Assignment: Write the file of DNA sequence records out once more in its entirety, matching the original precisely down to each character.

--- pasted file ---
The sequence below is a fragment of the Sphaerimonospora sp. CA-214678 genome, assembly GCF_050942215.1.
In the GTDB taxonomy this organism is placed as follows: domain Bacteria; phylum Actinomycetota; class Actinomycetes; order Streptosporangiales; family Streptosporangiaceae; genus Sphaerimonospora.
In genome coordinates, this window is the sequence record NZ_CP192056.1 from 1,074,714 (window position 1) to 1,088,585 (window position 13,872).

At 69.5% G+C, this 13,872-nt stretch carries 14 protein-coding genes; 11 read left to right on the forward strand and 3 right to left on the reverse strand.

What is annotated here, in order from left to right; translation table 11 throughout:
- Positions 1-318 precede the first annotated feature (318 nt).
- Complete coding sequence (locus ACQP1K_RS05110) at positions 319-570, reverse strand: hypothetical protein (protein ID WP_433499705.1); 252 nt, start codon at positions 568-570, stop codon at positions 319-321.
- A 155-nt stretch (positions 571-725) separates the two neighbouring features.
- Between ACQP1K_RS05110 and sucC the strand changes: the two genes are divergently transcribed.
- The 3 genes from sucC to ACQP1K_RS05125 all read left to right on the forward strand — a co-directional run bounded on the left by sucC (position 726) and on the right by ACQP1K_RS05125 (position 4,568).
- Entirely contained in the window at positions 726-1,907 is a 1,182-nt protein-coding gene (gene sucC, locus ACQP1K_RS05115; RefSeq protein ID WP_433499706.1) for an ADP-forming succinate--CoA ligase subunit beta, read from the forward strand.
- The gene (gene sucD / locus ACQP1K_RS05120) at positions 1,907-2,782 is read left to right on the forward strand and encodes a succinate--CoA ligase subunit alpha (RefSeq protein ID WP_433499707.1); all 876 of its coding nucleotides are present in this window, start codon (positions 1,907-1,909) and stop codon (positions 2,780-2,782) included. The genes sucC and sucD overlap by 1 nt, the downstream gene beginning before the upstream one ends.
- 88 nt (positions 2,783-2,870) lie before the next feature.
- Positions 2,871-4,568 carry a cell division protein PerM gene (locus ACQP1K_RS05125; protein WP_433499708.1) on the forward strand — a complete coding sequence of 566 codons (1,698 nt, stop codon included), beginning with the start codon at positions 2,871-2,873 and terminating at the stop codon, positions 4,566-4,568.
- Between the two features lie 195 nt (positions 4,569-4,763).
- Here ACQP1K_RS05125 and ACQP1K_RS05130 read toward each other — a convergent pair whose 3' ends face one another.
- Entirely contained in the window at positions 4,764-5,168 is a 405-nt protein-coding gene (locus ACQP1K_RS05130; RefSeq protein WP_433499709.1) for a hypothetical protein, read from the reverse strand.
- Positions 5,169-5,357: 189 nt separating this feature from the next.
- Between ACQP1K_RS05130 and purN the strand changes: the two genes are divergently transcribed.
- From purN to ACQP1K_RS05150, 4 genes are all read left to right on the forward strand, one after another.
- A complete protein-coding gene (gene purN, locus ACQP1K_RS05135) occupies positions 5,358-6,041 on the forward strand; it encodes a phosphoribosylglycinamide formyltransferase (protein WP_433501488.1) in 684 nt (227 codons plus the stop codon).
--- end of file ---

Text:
The sequence below is a fragment of the Sphaerimonospora sp. CA-214678 genome, assembly GCF_050942215.1.
In the GTDB taxonomy this organism is placed as follows: domain Bacteria; phylum Actinomycetota; class Actinomycetes; order Streptosporangiales; family Streptosporangiaceae; genus Sphaerimonospora.
In genome coordinates, this window is the sequence record NZ_CP192056.1 from 1,074,714 (window position 1) to 1,088,585 (window position 13,872).

At 69.5% G+C, this 13,872-nt stretch carries 14 protein-coding genes; 11 read left to right on the forward strand and 3 right to left on the reverse strand.

What is annotated here, in order from left to right; translation table 11 throughout:
- Positions 1-318 precede the first annotated feature (318 nt).
- Complete coding sequence (locus ACQP1K_RS05110) at positions 319-570, reverse strand: hypothetical protein (protein ID WP_433499705.1); 252 nt, start codon at positions 568-570, stop codon at positions 319-321.
- A 155-nt stretch (positions 571-725) separates the two neighbouring features.
- Between ACQP1K_RS05110 and sucC the strand changes: the two genes are divergently transcribed.
- The 3 genes from sucC to ACQP1K_RS05125 all read left to right on the forward strand — a co-directional run bounded on the left by sucC (position 726) and on the right by ACQP1K_RS05125 (position 4,568).
- Entirely contained in the window at positions 726-1,907 is a 1,182-nt protein-coding gene (gene sucC, locus ACQP1K_RS05115; RefSeq protein ID WP_433499706.1) for an ADP-forming succinate--CoA ligase subunit beta, read from the forward strand.
- The gene (gene sucD / locus ACQP1K_RS05120) at positions 1,907-2,782 is read left to right on the forward strand and encodes a succinate--CoA ligase subunit alpha (RefSeq protein ID WP_433499707.1); all 876 of its coding nucleotides are present in this window, start codon (positions 1,907-1,909) and stop codon (positions 2,780-2,782) included. The genes sucC and sucD overlap by 1 nt, the downstream gene beginning before the upstream one ends.
- 88 nt (positions 2,783-2,870) lie before the next feature.
- Positions 2,871-4,568 carry a cell division protein PerM gene (locus ACQP1K_RS05125; protein WP_433499708.1) on the forward strand — a complete coding sequence of 566 codons (1,698 nt, stop codon included), beginning with the start codon at positions 2,871-2,873 and terminating at the stop codon, positions 4,566-4,568.
- Between the two features lie 195 nt (positions 4,569-4,763).
- Here ACQP1K_RS05125 and ACQP1K_RS05130 read toward each other — a convergent pair whose 3' ends face one another.
- Entirely contained in the window at positions 4,764-5,168 is a 405-nt protein-coding gene (locus ACQP1K_RS05130; RefSeq protein WP_433499709.1) for a hypothetical protein, read from the reverse strand.
- Positions 5,169-5,357: 189 nt separating this feature from the next.
- Between ACQP1K_RS05130 and purN the strand changes: the two genes are divergently transcribed.
- From purN to ACQP1K_RS05150, 4 genes are all read left to right on the forward strand, one after another.
- A complete protein-coding gene (gene purN, locus ACQP1K_RS05135) occupies positions 5,358-6,041 on the forward strand; it encodes a phosphoribosylglycinamide formyltransferase (protein WP_433501488.1) in 684 nt (227 codons plus the stop codon).